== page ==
What is the difference between notional value and market value?

Notional value refers to the value of the underlying asset—say, $5,000 worth of stock bought on the open market. It’s also known as the face value of a holding. Market value is what the current position is worth in the open market.

For example, imagine your investment did well and gained 3%. That means your new notional value has increased to $5,150. This new notional value is what you would now want to hedge, if so inclined.

Is notional value the same as face value?

Yes. It is the notional value or face value that investors may seek to hedge against, as it represents the full value of the underlying asset.

What value should an investor target to hedge against an asset exposure—say, a bond holding?

Investors should focus on the notional, or face, value to hedge against exposure to an asset. For instance, say a portfolio manager has $10 million invested in 10-year U.S. government bonds. The manager likely would want to use options, and the leverage they provide, to cover the entire notional value of the investment—in this case, $10 million. There will be a cost associated with the hedge (the cost of the option contracts), but it is typically a small fraction of the notional value of the asset.

What is the effective notional amount of an investment?

The effective notional amount is the face value minus the cost of any hedges that have been purchased against it. For example, an investor seeks to hedge against a long $10,000 stock position in XYZ by buying an Out-of-the-Money (OTM) put, which costs $2.50 per 100 shares, or $250 in premium, to cover the full $10,000 investment. Incorporating the cost of the hedge, the effective notional amount then becomes $10,000 minus $250, or an effective notional amount of $9,750.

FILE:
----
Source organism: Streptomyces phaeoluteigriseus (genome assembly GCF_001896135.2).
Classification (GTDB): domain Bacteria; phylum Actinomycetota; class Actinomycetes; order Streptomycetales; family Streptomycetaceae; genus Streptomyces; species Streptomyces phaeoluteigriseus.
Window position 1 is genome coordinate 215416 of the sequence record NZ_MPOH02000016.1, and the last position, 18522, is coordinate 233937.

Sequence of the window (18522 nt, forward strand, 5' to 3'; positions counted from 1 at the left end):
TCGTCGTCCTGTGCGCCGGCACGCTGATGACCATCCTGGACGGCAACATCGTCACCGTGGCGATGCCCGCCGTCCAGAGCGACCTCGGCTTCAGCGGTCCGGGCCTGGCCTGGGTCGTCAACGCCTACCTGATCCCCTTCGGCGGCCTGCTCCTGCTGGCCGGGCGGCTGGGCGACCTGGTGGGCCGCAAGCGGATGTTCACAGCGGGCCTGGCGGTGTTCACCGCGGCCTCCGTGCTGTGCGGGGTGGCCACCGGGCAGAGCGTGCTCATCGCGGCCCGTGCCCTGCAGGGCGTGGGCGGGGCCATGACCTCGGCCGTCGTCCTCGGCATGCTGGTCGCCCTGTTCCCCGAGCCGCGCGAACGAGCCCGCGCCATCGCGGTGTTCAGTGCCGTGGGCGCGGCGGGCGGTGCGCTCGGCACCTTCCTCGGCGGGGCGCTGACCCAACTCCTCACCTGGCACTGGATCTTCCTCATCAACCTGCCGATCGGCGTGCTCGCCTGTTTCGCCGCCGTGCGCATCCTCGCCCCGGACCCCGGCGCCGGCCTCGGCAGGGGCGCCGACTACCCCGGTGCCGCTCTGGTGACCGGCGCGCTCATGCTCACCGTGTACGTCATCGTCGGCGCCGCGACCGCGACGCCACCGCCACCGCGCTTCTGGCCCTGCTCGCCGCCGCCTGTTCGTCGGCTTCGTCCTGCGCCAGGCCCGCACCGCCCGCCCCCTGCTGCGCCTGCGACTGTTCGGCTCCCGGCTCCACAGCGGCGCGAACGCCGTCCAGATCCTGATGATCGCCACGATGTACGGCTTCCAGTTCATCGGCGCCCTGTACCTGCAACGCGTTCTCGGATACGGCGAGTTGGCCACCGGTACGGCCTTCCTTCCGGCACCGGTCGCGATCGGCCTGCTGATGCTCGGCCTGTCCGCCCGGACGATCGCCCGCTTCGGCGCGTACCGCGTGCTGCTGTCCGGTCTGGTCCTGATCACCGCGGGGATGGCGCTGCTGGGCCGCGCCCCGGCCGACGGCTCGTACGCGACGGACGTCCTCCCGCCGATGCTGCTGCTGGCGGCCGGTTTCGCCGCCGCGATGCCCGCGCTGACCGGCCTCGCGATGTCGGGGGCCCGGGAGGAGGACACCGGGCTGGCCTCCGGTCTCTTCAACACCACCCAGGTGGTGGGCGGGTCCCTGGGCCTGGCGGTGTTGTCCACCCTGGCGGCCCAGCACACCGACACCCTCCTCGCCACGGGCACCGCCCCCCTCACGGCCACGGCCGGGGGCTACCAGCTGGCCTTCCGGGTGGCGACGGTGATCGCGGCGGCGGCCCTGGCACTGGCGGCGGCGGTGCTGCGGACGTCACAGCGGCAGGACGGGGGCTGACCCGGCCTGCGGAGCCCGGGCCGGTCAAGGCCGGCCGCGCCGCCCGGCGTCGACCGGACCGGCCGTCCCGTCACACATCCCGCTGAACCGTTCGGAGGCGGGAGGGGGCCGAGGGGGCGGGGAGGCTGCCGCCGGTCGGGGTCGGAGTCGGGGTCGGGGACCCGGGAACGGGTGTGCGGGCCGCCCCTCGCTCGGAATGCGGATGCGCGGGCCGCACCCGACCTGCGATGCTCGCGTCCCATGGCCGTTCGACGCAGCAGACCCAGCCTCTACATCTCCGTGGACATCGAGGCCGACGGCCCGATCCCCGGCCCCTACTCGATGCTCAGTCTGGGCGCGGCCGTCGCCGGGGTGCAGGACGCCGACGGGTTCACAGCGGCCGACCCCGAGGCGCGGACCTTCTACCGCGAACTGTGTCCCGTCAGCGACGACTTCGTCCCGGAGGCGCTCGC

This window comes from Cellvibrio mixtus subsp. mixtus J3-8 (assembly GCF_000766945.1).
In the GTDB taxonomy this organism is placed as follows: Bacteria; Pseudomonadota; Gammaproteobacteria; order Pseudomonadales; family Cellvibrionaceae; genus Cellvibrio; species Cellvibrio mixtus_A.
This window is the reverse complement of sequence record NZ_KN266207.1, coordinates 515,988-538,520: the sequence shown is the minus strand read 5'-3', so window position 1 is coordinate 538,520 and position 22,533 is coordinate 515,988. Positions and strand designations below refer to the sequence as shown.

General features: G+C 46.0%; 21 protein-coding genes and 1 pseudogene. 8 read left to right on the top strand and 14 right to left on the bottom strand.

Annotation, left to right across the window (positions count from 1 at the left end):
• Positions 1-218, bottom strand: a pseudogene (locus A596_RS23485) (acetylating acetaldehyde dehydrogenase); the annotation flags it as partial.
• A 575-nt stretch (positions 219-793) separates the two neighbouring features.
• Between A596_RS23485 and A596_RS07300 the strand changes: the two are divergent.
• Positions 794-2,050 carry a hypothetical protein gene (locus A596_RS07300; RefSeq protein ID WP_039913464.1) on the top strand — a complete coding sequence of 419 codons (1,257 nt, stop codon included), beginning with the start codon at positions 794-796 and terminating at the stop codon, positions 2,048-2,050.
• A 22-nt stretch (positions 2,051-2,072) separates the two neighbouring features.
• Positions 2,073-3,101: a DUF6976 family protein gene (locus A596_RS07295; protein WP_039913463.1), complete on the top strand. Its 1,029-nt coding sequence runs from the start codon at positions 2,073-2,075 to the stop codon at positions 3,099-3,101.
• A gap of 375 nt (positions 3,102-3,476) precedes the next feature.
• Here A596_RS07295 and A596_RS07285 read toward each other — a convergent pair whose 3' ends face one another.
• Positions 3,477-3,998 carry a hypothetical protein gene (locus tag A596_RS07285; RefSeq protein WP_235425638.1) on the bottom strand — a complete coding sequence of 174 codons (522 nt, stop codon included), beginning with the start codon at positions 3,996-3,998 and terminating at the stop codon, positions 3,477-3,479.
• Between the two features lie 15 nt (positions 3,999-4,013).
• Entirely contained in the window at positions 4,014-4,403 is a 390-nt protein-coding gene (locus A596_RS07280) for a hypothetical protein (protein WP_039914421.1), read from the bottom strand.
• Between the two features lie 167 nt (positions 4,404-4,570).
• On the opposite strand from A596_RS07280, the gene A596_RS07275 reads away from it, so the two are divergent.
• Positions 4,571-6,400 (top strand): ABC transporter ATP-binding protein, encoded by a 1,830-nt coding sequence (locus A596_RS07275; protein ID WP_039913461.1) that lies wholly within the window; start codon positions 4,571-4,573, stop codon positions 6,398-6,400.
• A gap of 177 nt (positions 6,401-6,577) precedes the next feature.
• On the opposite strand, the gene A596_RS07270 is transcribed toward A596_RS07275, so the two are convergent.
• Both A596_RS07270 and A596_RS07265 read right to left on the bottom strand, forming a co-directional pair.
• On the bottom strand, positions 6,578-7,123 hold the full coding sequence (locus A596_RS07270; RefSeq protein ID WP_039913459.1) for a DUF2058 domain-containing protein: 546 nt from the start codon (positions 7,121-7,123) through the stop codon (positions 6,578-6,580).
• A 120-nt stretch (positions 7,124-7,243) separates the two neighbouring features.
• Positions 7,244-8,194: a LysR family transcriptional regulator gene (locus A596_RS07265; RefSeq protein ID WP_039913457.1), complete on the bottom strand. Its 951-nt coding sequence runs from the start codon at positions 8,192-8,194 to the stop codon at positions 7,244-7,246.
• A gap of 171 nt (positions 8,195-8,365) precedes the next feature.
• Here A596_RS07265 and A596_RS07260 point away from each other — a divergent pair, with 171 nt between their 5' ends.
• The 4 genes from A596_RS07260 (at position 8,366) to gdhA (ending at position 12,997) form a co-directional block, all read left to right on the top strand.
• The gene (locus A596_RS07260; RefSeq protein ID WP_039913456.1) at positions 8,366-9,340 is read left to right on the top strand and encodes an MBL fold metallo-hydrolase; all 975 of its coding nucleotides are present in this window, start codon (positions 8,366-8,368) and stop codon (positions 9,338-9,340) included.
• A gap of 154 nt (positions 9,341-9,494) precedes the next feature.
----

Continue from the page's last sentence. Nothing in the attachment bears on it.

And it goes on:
The Bottom Line

Notional value, or face value, is the value of an underlying asset in a derivatives trade. If an investor seeks to hedge against a long position in ABC stock via options, for instance, they may wish to buy a put to protect against downside movements. The amount of the put will be based on the notional value of the stock that the investor is seeking to hedge.

Notional value stays the same as long as it’s fully hedged, whereas market value is subject to market movements, with no downside protection as in the case above. Notional value serves as the baseline for measuring an investment and whatever hedges may be deployed to protect the underlying investment.

Article Sources
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  1. CME Group. “About Contract Notional Value.”

  2. CME Group, via Internet Archive. “Welcome to COMEX Gold Futures.”

  3. Charles Schwab. “What Are E-Mini S&P 500 Futures?

  4. Columbia University. “IEOR E4602: Quantitative Risk Management—Basic Concepts and Techniques of Risk Management,” Page 4.

  5. Merk Funds. “What Is the Notional Value of a Forward Currency Contract?

  6. Trading 101. “Notional Value and Market Value: Are They Basically the Same?